13 March 2012

Giant clams at Beting Bemban Besar

Hurray! The big clams at Beting Bemban Besar are still there. I'm out again with Mei Lin and the Clam Team to check up on our wild giant clams.
Also took the opportunity to quickly check this humungous submerged reef next to Pulau Semakau. The corals seemed fine, but seagrasses in some parts didn't look too well.

Here is the second Fluted giant clam (Tridacna squamosa) that Mei Lin had spotted earlier on this reef. We are so glad that it's still there! Recently, we have lost clams seen at Cyrene, Pulau Jong and Little Sisters Island. I had to take the photos of these clams carefully as Mei Ling warned me that they can squirt a powerful jet of water at intruders!
Beting Bemban Besar lies off Pulau Semakau and is probably our largest submerged reefs. It's been nearly a year since our last visit in May 2011. There are large patches of seagrasses on the sandy areas just opposite the natural shores of Pulau Semakau.
Sadly, most of the Tape seagrass (Enhalus acoroides) had cropped blades which were bleaching at the tips. Similar to the situation we saw a few days ago at Cyrene. Some Sickle seagrass (Thalassia hemprichii) and other species had burnt or reddish leaf blades. In some parts, the leaves were thickly coated in epiphytes.
In other parts of the shore, the Spoon seagrasses (Halophila ovalis) and Needle seagrasses (Halodule sp.) seemed well. But I didn't come across any Noodle seagrass (Syringodium isoetifolium).
The seagrass meadows were full of animals! We saw a tiny Feathery filefish (Chaetodermis penicilligerus), tiny swimming anemones (Boloceroides mcmurrichi) stuck on the blades, a cerianthid, Kareen spotted a flatworm (Pseudobiceros uniarborensis) and Bill spotted a small Garlic bread sea cucumber (Holothuria scabra). I also saw one Common sea star (Archaster typicus).
After taking care of the clams, we all had a quick look around the reef edge. Fortunately, the Sargassum bloom is over and it's so much easier to safely explore the reefs now.
The reefs were very much alive! It was very windy with ruffled waters, so Little Swimming Camera did a lot of work underwater where it's calmer.
All kinds of animals live among the corals. Like pretty fan worms (Family Sabellidae). I also saw the Very long ribbon worm (Baseodiscus delineatus).
It was great to see many large happy colonies of Cauliflower coral (Pocillopora sp.). These species suffered quite badly during the 2010 mass bleaching event. I was also glad to see the tiny Red coral crabs (Trapezia cymodoce) that live in these branching corals.
I saw two Fire anemones (Actinodendron sp.)! These animals look like soft corals but are actually sea anemones that can sting painfully. It's not a good idea to touch anything with the word 'fire' in their common name.
The only nudibranch I saw was this very fast moving Gymnodoris rubropapulosa. This nudibranch eats other slugs! Mei Lin also spotted Jorunna funebris.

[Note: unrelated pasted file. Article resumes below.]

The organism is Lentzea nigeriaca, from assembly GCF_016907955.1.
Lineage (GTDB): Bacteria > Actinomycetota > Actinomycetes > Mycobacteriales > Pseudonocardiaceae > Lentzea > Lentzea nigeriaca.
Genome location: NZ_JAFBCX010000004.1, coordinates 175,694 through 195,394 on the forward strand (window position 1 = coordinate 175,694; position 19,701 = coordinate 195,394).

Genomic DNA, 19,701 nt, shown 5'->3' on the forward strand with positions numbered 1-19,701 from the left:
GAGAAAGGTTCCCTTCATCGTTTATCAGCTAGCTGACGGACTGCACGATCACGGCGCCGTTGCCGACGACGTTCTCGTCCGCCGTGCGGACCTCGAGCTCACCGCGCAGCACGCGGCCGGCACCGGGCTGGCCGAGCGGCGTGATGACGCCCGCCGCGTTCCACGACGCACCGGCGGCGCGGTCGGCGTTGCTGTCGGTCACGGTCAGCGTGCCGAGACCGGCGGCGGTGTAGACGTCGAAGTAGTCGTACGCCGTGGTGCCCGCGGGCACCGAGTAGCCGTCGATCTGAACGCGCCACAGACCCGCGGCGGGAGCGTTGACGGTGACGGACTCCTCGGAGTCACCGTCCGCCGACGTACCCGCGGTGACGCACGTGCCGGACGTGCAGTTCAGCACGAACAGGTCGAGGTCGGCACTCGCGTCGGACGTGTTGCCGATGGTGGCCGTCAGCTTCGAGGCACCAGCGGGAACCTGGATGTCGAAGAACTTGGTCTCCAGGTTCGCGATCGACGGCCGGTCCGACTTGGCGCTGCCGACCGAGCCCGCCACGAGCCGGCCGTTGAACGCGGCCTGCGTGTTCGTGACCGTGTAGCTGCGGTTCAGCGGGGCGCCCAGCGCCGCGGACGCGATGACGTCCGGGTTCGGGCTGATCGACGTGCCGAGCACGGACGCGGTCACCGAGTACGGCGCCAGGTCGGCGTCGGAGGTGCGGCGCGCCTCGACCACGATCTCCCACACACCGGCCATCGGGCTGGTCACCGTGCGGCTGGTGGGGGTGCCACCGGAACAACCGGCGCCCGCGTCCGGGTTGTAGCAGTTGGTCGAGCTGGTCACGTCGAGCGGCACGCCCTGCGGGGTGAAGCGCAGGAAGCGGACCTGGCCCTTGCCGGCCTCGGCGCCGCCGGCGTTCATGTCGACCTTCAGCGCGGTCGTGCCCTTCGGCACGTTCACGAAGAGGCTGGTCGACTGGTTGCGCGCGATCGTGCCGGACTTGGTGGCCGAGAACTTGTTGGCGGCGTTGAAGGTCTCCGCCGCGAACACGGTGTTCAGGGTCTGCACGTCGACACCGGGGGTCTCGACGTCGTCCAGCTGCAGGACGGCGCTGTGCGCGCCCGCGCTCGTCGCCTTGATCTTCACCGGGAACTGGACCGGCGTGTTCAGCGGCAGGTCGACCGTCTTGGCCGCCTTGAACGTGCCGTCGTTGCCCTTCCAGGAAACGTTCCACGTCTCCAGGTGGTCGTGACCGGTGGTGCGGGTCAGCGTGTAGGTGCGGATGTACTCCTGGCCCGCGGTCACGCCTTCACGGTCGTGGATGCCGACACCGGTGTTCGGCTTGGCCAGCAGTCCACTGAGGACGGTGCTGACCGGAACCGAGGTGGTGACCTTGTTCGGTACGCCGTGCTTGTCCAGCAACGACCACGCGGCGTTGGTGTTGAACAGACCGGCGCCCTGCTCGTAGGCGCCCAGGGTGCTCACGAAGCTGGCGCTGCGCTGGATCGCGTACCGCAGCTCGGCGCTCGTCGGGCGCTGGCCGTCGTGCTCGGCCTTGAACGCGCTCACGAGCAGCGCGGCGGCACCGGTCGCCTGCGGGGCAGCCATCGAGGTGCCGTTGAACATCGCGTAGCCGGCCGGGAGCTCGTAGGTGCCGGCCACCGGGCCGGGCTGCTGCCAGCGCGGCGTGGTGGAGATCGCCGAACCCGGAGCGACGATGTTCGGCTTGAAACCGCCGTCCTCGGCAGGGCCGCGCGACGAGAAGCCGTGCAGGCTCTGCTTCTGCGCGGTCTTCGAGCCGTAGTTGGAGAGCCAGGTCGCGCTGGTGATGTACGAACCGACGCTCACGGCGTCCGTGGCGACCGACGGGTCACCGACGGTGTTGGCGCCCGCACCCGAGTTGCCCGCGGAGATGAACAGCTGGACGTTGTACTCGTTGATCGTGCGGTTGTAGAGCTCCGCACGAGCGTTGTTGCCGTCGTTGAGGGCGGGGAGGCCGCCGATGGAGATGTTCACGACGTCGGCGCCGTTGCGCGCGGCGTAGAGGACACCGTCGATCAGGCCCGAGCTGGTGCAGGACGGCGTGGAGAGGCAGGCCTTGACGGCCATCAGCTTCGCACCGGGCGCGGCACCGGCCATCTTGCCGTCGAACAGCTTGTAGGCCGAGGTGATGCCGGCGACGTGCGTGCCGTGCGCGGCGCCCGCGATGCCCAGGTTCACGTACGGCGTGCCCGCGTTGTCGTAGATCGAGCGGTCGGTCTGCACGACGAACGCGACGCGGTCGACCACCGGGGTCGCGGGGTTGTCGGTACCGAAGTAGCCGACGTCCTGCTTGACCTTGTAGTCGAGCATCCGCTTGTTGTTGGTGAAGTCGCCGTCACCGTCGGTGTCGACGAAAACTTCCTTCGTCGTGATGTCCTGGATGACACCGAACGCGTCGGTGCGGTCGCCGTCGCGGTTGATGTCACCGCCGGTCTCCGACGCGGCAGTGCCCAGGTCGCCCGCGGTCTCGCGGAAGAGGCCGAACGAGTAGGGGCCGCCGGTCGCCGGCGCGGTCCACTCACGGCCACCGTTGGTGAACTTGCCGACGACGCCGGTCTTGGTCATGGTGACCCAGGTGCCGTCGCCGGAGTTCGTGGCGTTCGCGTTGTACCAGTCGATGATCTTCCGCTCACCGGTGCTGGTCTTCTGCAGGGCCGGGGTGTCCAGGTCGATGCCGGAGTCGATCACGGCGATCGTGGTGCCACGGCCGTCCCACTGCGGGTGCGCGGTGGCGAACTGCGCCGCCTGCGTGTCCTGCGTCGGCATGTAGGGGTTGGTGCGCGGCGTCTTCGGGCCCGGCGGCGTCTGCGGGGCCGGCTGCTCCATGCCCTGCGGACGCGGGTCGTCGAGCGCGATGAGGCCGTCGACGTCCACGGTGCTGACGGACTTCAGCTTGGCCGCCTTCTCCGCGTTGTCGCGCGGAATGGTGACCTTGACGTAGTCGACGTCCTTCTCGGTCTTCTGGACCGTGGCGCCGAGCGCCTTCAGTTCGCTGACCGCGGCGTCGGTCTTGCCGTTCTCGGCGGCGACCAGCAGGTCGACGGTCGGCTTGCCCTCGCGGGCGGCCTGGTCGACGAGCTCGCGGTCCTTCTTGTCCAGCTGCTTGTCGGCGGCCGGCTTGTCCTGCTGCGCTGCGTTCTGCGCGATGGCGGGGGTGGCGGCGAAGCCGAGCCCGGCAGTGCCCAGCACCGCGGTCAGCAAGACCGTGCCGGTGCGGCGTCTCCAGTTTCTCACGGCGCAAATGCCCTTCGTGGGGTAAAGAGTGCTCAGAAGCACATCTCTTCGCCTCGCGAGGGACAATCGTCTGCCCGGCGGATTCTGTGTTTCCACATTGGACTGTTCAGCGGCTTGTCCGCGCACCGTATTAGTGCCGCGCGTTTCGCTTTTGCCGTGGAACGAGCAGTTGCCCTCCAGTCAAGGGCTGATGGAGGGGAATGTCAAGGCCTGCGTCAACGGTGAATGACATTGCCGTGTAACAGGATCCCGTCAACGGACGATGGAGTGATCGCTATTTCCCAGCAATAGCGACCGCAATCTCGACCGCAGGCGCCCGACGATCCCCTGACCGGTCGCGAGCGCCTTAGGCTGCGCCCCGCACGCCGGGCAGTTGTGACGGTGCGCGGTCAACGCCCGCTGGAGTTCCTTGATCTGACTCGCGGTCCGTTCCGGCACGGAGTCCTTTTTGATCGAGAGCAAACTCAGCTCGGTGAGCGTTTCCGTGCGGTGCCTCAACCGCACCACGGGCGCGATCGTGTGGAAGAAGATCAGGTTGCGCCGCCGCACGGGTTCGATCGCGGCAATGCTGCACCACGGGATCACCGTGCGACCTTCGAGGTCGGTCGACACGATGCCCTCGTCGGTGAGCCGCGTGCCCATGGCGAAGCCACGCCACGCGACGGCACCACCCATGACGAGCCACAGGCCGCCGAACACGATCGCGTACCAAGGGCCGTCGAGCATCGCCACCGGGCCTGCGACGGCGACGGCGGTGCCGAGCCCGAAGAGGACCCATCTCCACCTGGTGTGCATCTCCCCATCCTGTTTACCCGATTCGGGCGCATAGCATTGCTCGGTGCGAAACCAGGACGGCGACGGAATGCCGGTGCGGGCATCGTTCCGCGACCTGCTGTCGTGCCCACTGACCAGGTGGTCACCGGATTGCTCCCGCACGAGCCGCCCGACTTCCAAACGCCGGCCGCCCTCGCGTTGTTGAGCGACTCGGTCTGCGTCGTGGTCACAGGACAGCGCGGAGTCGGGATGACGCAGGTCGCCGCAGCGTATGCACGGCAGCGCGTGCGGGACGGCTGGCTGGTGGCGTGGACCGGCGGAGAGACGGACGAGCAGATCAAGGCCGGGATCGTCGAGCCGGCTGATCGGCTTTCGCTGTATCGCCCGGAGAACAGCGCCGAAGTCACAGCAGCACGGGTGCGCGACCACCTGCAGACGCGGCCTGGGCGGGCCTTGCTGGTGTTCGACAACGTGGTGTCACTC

At first I thought this was a sea cucumber that I've not seen before, but a closer look and I realise it's the White-rumped sea cucumber (Actinopyga lecanora) as it had a white ring around its butt.
Mei Lin and I had a closer look at this strange animal that we sometimes see. I still think it's a sea fan rather than a leathery soft coral as it has a wiry stalk in the centre of the branches. The stalk isn't stiff, but rather flexible.
The rest found this tiny little octopus and called me over to have a look at it. It was hunched up over a hole trying very much to be a rock.
I saw a wide variety of hard corals that looked healthy including Acropora corals (Acropora sp.), Branching montipora coral (Montipora sp.), Galaxy corals (Galaxea sp.), Tongue mushroom corals (Herpolitha sp.), Anemone coral (Goniopora sp.), Crinkled sandpaper coral (Psammocora sp.), lots of Favid corals (Family Faviidae) of all kinds and Disk corals (Turbinaria sp.). Also Small goniopora coral (Goniopora sp.).
There were nice colonies of Blue corals (Heliopora coerulea) and surprisingly, some had their polyps slightly extended. These confusing animals are not brown and not blue on the outside, and are not hard corals!
The usual soft corals were present and all seemed fine and healthy. There were few large Leathery soft corals (Family Alcyoniidae), although small colonies were plentiful. Strangely, I didn't come across any obvious sea anemones.
 These bright pink fluffy balls are the tips of a much large buried sponge (Oceanapia sagittaria)!
There were also all kinds of other colourful sponges on the shore.
In the distance are the trees of Pulau Hantu, which lies just across from the massive petrochemical plants on Pulau Bukom. Fortunately, today I didn't come across any abandoned driftnets or fish traps.
As we were going home, we passed by Pulau Jong, among the last untouched Southern islands. In the distance, the huge reclamation project for the construction of the Pasir Panjang Container Terminal.
Despite these pressures, our wild shores still have much interesting marine life! We were also very lucky that this changeover from evening to morning low tides had tides that seemed much lower than predicted. During the changeover, tidal predictions can be off, and thwart field trips if they are much higher. So we were lucky today!


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